Calif. officially repeals marriage law that led to Proposition 8
California Gov. Jerry Brown on Tuesday signed a bill into law that officially repealed the state's marriage law which had paved way for the controversial Proposition 8.
In 2008, California voters approved Proposition 8, a law that defined marriage between same-sex couples as illegal by declaring marriage as a civil contract between a man and a woman.
But in May of the same year, California's Supreme Court struck down the law, saying it violated the state's constitution.
The signing of the SB1306 Bill into law by Gov. Brown removed the biased language and recognized all married couples equally, irrespective of their gender. Sen. Mark Leno (D-San Francisco), who sponsored the bill, said he was very pleased that the governor recognized the importance of the bill.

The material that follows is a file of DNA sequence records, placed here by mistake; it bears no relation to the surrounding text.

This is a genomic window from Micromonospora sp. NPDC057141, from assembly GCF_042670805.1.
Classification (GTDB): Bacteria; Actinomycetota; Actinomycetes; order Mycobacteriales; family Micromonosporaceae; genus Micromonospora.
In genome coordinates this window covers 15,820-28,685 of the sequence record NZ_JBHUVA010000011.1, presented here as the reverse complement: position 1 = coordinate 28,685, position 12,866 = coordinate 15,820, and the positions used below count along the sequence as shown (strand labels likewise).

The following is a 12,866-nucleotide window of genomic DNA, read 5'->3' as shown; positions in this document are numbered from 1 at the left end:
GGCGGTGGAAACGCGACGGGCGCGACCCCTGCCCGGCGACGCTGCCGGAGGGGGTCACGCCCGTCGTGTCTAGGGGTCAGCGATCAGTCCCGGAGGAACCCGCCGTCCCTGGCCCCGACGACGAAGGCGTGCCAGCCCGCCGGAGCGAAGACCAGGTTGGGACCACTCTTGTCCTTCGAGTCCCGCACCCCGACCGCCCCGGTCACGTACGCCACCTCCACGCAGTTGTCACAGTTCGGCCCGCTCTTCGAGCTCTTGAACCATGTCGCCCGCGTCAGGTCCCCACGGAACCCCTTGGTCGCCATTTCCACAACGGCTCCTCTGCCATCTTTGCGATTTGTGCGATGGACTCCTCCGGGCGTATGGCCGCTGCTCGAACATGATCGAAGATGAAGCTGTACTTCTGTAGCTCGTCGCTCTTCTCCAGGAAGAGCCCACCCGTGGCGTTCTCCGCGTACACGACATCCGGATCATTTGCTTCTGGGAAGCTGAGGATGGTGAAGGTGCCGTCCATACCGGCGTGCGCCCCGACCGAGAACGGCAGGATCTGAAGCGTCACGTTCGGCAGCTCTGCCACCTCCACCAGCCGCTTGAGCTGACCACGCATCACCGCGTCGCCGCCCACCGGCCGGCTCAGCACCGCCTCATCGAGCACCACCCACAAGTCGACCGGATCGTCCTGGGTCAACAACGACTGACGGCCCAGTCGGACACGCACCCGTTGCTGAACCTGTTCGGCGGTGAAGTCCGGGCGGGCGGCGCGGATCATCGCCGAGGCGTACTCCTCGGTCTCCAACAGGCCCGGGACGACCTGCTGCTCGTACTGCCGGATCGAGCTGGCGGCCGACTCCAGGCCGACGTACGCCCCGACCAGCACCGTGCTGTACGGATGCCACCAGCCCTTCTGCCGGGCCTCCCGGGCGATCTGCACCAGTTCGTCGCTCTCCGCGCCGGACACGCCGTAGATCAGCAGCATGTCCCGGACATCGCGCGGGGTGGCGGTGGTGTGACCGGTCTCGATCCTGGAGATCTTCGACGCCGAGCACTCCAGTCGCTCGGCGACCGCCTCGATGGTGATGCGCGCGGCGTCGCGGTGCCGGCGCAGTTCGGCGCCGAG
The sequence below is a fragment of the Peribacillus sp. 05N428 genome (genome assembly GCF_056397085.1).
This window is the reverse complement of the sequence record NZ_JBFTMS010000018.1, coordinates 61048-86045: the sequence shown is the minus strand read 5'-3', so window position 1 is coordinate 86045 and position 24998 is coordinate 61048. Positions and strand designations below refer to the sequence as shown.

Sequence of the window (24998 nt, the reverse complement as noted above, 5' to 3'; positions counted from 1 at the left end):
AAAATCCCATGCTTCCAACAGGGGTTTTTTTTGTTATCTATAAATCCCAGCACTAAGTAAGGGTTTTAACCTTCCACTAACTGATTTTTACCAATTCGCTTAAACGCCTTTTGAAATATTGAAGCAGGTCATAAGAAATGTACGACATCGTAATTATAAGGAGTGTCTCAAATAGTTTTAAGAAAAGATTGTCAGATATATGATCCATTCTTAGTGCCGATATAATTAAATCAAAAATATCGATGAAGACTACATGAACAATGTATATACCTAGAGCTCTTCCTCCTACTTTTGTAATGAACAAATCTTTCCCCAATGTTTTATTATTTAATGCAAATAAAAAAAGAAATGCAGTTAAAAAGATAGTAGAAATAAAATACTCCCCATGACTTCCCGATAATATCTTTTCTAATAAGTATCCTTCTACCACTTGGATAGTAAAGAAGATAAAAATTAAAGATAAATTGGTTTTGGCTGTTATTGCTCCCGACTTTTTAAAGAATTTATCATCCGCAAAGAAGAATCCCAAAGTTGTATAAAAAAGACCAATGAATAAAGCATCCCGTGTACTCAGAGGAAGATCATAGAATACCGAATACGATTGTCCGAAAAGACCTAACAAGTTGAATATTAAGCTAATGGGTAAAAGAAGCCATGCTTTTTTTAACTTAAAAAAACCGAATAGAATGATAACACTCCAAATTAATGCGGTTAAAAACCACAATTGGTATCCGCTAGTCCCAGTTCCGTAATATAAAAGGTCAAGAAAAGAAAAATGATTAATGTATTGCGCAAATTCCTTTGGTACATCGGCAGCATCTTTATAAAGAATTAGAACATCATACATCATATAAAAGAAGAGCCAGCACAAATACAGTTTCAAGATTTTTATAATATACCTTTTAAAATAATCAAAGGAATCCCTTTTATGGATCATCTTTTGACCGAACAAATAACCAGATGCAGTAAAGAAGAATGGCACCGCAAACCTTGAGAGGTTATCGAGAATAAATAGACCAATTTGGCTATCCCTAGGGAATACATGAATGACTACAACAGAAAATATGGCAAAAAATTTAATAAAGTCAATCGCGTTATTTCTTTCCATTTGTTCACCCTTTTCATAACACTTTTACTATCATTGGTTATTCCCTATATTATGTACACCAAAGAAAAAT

Speaking on the topic, Leno said, "This legislation removes outdated and biased language from state codes . I am pleased Gov. Brown has recognized the importance of this bill, which makes it explicitly clear in state law that every loving couple has the right to marry in California."
Despite being ruled by a federal court as "unconstitutional" in 2010, Proposition 8 is still technically part of the state's constitution. In June last year, the United State's Supreme Court dismissed an appeal, and a couple of days later, San Francisco's 9th U. S. Circuit Court of Appeals lifted its injunction that had blocked the ruling that it was unconstitutional.
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